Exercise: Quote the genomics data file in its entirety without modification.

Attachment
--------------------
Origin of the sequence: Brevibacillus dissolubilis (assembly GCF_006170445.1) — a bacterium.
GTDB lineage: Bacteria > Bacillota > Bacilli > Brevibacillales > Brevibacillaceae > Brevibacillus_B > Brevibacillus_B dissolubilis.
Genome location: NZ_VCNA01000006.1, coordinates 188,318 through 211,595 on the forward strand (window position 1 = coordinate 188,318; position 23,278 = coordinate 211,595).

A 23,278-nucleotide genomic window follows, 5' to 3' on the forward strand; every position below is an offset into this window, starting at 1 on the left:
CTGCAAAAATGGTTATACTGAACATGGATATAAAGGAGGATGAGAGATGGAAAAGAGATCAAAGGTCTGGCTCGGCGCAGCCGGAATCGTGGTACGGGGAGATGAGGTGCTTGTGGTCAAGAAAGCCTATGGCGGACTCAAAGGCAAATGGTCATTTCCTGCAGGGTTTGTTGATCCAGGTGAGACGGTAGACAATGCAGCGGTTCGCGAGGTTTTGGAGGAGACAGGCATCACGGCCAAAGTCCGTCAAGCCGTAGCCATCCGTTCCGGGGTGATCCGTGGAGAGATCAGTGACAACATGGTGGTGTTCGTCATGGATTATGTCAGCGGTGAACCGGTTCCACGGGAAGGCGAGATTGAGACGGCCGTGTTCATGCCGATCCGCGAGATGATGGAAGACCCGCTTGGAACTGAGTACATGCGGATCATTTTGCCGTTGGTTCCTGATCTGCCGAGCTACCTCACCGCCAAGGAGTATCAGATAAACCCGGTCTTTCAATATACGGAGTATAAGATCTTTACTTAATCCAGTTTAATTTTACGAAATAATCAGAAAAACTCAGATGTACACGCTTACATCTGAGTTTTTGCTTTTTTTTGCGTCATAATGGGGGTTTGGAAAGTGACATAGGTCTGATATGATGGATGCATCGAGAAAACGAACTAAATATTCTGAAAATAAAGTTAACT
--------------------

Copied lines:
Origin of the sequence: Brevibacillus dissolubilis (assembly GCF_006170445.1) — a bacterium.
GTDB lineage: Bacteria > Bacillota > Bacilli > Brevibacillales > Brevibacillaceae > Brevibacillus_B > Brevibacillus_B dissolubilis.
Genome location: NZ_VCNA01000006.1, coordinates 188,318 through 211,595 on the forward strand (window position 1 = coordinate 188,318; position 23,278 = coordinate 211,595).

A 23,278-nucleotide genomic window follows, 5' to 3' on the forward strand; every position below is an offset into this window, starting at 1 on the left:
CTGCAAAAATGGTTATACTGAACATGGATATAAAGGAGGATGAGAGATGGAAAAGAGATCAAAGGTCTGGCTCGGCGCAGCCGGAATCGTGGTACGGGGAGATGAGGTGCTTGTGGTCAAGAAAGCCTATGGCGGACTCAAAGGCAAATGGTCATTTCCTGCAGGGTTTGTTGATCCAGGTGAGACGGTAGACAATGCAGCGGTTCGCGAGGTTTTGGAGGAGACAGGCATCACGGCCAAAGTCCGTCAAGCCGTAGCCATCCGTTCCGGGGTGATCCGTGGAGAGATCAGTGACAACATGGTGGTGTTCGTCATGGATTATGTCAGCGGTGAACCGGTTCCACGGGAAGGCGAGATTGAGACGGCCGTGTTCATGCCGATCCGCGAGATGATGGAAGACCCGCTTGGAACTGAGTACATGCGGATCATTTTGCCGTTGGTTCCTGATCTGCCGAGCTACCTCACCGCCAAGGAGTATCAGATAAACCCGGTCTTTCAATATACGGAGTATAAGATCTTTACTTAATCCAGTTTAATTTTACGAAATAATCAGAAAAACTCAGATGTACACGCTTACATCTGAGTTTTTGCTTTTTTTTGCGTCATAATGGGGGTTTGGAAAGTGACATAGGTCTGATATGATGGATGCATCGAGAAAACGAACTAAATATTCTGAAAATAAAGTTAACT